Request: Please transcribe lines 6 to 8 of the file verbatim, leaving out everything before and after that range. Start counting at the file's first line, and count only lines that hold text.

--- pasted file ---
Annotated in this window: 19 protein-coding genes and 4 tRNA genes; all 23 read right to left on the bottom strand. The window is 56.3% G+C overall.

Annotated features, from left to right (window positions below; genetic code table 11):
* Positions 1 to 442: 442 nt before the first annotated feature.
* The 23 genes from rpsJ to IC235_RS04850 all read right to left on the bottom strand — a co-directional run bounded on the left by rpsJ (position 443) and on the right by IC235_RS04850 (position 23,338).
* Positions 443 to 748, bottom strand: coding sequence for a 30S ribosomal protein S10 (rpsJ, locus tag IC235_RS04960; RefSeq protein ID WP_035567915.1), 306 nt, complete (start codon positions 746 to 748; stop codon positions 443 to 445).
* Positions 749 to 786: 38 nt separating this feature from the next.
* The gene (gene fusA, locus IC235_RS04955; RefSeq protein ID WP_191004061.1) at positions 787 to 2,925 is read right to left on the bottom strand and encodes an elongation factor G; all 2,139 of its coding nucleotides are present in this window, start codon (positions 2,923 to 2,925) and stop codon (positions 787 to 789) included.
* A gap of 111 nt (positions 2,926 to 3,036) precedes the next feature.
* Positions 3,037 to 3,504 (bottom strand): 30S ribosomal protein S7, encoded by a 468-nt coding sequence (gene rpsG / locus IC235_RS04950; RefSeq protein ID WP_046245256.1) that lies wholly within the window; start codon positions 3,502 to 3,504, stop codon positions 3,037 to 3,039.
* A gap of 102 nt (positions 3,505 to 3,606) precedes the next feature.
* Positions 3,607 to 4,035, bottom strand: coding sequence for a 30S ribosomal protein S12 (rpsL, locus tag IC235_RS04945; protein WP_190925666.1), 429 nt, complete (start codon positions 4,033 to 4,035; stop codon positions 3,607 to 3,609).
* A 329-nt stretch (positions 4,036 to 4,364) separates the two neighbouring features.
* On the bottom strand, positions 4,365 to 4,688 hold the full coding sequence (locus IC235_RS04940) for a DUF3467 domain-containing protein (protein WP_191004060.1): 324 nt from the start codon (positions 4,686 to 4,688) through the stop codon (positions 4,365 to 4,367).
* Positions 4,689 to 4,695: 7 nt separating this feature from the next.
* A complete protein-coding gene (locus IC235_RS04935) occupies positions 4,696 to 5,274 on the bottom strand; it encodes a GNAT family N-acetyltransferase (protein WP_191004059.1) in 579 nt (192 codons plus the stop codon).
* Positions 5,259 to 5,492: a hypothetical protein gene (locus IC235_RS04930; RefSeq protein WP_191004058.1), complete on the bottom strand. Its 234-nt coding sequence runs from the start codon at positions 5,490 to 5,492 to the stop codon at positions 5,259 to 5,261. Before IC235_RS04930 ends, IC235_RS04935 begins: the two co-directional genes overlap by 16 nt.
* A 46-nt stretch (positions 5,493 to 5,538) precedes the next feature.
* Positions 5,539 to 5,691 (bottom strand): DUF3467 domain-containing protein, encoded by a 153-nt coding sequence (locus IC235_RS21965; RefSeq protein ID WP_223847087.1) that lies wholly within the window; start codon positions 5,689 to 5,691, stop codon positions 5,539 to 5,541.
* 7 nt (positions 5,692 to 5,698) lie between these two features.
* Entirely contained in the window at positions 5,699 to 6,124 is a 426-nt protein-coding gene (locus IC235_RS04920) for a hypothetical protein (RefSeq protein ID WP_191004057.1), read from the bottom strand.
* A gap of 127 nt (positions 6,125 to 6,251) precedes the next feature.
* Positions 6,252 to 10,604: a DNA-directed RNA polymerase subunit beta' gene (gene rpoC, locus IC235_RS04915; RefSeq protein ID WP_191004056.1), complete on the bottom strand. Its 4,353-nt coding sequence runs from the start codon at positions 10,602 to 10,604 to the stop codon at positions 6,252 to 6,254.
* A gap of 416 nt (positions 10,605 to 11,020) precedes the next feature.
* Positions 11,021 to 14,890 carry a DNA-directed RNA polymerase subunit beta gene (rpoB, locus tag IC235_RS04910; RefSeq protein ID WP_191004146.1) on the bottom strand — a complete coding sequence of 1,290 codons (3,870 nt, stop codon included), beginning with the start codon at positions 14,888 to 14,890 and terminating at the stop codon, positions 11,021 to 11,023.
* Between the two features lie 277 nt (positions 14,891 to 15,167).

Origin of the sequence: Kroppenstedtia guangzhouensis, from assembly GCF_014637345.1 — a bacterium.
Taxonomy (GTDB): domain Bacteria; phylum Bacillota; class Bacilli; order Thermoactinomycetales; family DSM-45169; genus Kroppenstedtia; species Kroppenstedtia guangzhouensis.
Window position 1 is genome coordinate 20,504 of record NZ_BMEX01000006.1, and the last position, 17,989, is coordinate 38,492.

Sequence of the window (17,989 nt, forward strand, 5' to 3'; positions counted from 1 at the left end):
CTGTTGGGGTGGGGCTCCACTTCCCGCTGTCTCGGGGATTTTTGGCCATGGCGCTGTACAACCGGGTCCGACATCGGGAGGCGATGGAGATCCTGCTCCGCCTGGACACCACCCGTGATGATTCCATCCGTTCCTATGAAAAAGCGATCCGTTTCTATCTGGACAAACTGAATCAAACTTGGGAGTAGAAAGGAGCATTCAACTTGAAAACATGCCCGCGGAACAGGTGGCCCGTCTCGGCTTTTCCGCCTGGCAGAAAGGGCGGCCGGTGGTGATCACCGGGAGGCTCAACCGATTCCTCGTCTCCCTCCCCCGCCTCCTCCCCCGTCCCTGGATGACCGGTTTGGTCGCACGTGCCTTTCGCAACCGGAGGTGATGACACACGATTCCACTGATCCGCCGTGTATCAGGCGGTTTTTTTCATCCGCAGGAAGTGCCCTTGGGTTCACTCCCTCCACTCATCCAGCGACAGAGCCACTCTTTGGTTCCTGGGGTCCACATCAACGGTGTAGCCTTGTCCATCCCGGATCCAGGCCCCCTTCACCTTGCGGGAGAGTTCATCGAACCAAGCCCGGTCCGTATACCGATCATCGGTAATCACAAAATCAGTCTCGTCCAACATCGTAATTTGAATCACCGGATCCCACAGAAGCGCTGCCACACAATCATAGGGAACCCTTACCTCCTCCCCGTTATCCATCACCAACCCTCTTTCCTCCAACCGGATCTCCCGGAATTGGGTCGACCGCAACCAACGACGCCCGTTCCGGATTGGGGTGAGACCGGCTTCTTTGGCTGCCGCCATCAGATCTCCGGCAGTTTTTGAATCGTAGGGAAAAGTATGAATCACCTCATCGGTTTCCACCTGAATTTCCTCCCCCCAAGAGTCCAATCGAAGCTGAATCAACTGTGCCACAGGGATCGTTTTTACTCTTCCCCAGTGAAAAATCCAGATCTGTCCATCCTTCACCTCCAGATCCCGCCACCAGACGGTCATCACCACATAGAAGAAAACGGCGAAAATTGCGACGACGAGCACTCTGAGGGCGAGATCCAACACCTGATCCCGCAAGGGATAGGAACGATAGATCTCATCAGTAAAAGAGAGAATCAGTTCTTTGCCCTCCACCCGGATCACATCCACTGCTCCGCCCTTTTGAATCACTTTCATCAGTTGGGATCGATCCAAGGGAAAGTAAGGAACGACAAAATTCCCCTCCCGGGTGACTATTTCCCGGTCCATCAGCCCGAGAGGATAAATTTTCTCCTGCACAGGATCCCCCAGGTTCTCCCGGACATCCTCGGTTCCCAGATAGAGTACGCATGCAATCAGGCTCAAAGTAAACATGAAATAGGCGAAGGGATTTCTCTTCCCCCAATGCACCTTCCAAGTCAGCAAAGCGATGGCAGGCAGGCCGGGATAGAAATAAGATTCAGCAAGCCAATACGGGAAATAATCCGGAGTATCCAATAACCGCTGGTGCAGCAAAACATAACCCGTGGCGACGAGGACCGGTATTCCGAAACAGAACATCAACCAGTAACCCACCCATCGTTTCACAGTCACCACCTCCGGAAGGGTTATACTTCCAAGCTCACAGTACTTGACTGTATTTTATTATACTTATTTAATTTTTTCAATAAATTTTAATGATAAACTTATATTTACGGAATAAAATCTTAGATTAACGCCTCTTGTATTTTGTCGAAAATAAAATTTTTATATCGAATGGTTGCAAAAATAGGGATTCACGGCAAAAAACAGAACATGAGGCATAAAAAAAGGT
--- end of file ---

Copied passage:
* Positions 749 to 786: 38 nt separating this feature from the next.
* The gene (gene fusA, locus IC235_RS04955; RefSeq protein ID WP_191004061.1) at positions 787 to 2,925 is read right to left on the bottom strand and encodes an elongation factor G; all 2,139 of its coding nucleotides are present in this window, start codon (positions 2,923 to 2,925) and stop codon (positions 787 to 789) included.
* A gap of 111 nt (positions 2,926 to 3,036) precedes the next feature.